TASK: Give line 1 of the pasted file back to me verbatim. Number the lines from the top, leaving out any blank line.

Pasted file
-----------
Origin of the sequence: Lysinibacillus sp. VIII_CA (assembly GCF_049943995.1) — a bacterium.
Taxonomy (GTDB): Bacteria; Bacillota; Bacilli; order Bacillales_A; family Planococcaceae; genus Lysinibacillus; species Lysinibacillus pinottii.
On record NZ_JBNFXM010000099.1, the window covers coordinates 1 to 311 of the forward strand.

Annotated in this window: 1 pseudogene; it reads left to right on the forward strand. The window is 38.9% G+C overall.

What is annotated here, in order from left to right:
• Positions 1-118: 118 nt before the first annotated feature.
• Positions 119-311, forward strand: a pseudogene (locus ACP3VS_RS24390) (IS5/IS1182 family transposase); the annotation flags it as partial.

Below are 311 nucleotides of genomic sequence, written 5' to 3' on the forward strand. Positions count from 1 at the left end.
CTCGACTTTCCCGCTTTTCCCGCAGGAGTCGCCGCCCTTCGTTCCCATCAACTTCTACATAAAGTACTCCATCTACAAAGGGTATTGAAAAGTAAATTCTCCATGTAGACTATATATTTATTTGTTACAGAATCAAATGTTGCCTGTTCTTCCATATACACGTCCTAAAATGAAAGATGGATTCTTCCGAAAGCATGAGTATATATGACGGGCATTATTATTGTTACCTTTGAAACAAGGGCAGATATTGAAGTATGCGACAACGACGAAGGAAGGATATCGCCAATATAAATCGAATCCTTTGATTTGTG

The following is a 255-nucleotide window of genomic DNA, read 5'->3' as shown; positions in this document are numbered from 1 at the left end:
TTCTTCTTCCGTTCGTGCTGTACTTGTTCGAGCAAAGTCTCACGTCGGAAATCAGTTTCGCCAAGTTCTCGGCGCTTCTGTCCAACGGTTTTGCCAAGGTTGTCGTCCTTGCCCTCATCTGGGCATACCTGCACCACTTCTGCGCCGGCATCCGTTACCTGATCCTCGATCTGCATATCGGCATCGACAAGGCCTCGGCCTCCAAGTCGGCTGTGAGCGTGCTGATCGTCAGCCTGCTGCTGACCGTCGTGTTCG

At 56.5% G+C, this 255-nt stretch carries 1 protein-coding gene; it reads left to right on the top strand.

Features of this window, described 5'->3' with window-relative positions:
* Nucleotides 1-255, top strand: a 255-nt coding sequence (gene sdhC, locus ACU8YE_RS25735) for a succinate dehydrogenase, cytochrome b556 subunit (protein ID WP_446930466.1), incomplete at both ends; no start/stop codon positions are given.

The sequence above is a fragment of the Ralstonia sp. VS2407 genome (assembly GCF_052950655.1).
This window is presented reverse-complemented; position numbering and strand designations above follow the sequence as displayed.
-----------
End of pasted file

Origin of the sequence: Lysinibacillus sp. VIII_CA (assembly GCF_049943995.1) — a bacterium.